Top 15+ Beautiful Metro Stations in Russia

Komsomolskaya Station

Komsomolskaya Station | Photo by Russos

Do you like art? I mean, do you like to go to museums, art expositions, and related places? Or maybe a friend of yours? And if I tell that you can see sumptuous architecture and artworks touring underground in many of the Russian metro lines? Hm, this could look unusual, but trust me, you will be impressed by this top list. Today we are going to explore Russia’s Top Beautiful Metro Stations.

Below you will find an easy step-by-step circular route suggestion to see the 6 most beautiful metro station in Moscow. You can click the items on the map to view the detailed information and the steps to go from one subway station to another.

A Little Bit About Russia’s Metro System

In 1935, still in the Soviet Union the Moscow Metro started. It was built to, not only be good for the Russian people, but to look good, and they really got serious on that. Many stations were designed by the country’s best architects, and have plenty of works of art. You can get inspired, marveled and see the history told on those stations. Let me talk a little bit about numbers of the two of the most known metro systems in Russia: Moscow and Saint Petersburg.

The Moscow Metro started in 1935 with 11 kilometers (6.8 miles) and 13 stations. As in 2015, Moscow Metro is among the longest, with 329 kilometers (204 miles), and busiest of the world, not to mention the actual stations count, 197, which puts it among the largest systems in the world too.

The St. Petersburg Metro could not be among the top 10 largest or busiest, but is one of the deepest metro systems in the world and the deepest by the average depth of all the stations. It’s deepest station, Admiralteyskaya, is 86 meters below ground.

But not only this, paying about 50 rubles (US$0.75/€0.70) for a single ride ticket, you can start your journey inside some of the most beautiful metro stations in the world.

Top 16 Beautiful Metro Stations in Russia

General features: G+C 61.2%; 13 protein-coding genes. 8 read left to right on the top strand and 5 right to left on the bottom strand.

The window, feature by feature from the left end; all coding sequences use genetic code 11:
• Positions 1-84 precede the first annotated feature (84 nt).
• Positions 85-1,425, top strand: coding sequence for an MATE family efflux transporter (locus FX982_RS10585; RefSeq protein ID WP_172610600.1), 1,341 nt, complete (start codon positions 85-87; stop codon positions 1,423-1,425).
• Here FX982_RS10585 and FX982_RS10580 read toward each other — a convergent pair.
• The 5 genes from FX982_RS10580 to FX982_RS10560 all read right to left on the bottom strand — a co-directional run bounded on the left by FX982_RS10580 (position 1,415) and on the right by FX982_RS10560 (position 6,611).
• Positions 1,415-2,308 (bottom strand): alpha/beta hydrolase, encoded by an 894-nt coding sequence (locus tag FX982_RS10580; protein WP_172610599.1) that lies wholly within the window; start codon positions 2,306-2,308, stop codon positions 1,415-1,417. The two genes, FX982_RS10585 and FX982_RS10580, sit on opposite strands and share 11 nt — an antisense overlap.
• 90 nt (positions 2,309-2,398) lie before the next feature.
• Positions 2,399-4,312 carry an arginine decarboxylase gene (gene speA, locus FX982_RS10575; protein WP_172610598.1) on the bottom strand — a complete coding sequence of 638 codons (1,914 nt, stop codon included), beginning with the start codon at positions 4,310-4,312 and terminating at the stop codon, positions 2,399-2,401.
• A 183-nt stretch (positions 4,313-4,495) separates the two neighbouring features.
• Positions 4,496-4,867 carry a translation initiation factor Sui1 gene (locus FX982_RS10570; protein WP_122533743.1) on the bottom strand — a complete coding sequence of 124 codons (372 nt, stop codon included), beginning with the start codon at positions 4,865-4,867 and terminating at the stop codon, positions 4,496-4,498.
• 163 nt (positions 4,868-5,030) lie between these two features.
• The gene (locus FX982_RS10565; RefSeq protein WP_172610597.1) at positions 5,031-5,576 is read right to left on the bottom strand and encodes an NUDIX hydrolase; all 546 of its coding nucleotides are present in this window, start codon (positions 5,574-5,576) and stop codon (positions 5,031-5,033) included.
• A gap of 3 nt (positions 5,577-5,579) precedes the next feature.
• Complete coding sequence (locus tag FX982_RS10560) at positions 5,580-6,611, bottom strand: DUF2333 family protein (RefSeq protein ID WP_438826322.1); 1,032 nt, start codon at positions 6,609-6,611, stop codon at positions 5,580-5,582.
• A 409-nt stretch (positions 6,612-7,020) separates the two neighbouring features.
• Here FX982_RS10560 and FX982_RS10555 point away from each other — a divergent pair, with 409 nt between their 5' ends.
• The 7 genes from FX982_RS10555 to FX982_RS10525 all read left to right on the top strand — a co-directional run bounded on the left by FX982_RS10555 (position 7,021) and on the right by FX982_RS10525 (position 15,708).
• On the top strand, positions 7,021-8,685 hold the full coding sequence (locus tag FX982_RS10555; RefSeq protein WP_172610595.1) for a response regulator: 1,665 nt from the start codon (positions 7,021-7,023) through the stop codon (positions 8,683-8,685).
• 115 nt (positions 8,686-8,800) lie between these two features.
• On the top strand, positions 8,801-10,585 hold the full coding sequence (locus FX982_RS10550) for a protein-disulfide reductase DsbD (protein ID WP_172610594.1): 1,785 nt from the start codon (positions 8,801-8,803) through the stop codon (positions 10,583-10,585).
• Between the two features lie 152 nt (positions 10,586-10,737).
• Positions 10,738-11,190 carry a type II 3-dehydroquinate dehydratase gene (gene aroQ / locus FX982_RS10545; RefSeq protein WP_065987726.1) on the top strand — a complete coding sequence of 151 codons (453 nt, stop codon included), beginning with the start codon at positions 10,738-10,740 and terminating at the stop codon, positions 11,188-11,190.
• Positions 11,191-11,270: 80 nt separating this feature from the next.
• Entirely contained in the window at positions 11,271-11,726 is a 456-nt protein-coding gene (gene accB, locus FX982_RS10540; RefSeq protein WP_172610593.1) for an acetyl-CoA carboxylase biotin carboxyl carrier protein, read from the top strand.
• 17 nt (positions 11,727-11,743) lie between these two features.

1 – Botanicheskaya (Botanical), Yekaterinburg – Opened in 2011

Botanical Station

Botanical Station | Photo by Gelio

The roof design of the Botanicheskaya metro station is based on honeycombs representing the city’s nearby botanical gardens.

2 – Kremlevskaya (Kremlin), Kazan – Opened in 2005

Kremlin Station

Kremlin Station | Photo by Gelio

3 – Ploshchad Tukaya, Kazan – Opened in 2005

Ploshchad Tukaya Station

Ploshchad Tukaya Station | Photo by Gelio

Ploshchad metro station is located in the very center of the city, and is named after the square which carries the name of the famous Tatar poet Ğabdulla Tuqay Location

4 – Arbatskaya, Moscow – Opened in 1953

Arbatskaya Station

With an unusual change from the standard circular design, the Arbatskaya station features low, square pylons faced with red marble and a high vaulted ceiling elaborately decorated with ornamental brackets, floral reliefs, and chandeliers.

5 – Belorusskaya, Moscow – Opened in 1952

Białoruskaja Station

The Belorusskaya metro station has low, white marble pylons, an elaborately patterned plaster ceiling, light fixtures supported by ornate scroll-shaped brackets, and a variety of decorations based on Belarusian themes.

6 – Elektrozavodskaya, Moscow – Opened in 1944

Electrozawodskaja Station

Elektrozavodskaya Station | Photo by Yuri Degtyarev

Elektrozavodskaya is one of the most known stations of the system. Opened during the World War II, it is one of the iconic symbols of Moscow’s metro system.

7 – Kievskaya, Moscow – Opened in 1954